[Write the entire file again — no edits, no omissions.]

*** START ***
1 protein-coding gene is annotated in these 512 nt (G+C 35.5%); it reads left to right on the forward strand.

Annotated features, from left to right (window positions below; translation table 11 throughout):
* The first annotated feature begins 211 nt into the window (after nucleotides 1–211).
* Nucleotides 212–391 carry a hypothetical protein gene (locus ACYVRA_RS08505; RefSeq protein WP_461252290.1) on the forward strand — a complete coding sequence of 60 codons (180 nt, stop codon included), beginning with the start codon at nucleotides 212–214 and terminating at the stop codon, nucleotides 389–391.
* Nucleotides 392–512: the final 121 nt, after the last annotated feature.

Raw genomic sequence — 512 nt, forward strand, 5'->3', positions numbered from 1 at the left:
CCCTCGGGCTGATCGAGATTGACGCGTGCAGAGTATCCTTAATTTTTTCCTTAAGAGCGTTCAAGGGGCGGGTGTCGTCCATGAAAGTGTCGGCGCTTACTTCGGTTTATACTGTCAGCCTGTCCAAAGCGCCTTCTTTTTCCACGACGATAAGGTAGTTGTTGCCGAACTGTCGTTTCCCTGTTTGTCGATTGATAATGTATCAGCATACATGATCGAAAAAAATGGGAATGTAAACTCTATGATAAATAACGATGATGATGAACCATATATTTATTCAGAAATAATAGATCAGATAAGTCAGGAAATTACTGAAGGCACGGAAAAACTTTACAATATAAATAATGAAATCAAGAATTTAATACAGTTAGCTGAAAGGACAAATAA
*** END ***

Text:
1 protein-coding gene is annotated in these 512 nt (G+C 35.5%); it reads left to right on the forward strand.

Annotated features, from left to right (window positions below; translation table 11 throughout):
* The first annotated feature begins 211 nt into the window (after nucleotides 1–211).
* Nucleotides 212–391 carry a hypothetical protein gene (locus ACYVRA_RS08505; RefSeq protein WP_461252290.1) on the forward strand — a complete coding sequence of 60 codons (180 nt, stop codon included), beginning with the start codon at nucleotides 212–214 and terminating at the stop codon, nucleotides 389–391.
* Nucleotides 392–512: the final 121 nt, after the last annotated feature.

Raw genomic sequence — 512 nt, forward strand, 5'->3', positions numbered from 1 at the left:
CCCTCGGGCTGATCGAGATTGACGCGTGCAGAGTATCCTTAATTTTTTCCTTAAGAGCGTTCAAGGGGCGGGTGTCGTCCATGAAAGTGTCGGCGCTTACTTCGGTTTATACTGTCAGCCTGTCCAAAGCGCCTTCTTTTTCCACGACGATAAGGTAGTTGTTGCCGAACTGTCGTTTCCCTGTTTGTCGATTGATAATGTATCAGCATACATGATCGAAAAAAATGGGAATGTAAACTCTATGATAAATAACGATGATGATGAACCATATATTTATTCAGAAATAATAGATCAGATAAGTCAGGAAATTACTGAAGGCACGGAAAAACTTTACAATATAAATAATGAAATCAAGAATTTAATACAGTTAGCTGAAAGGACAAATAA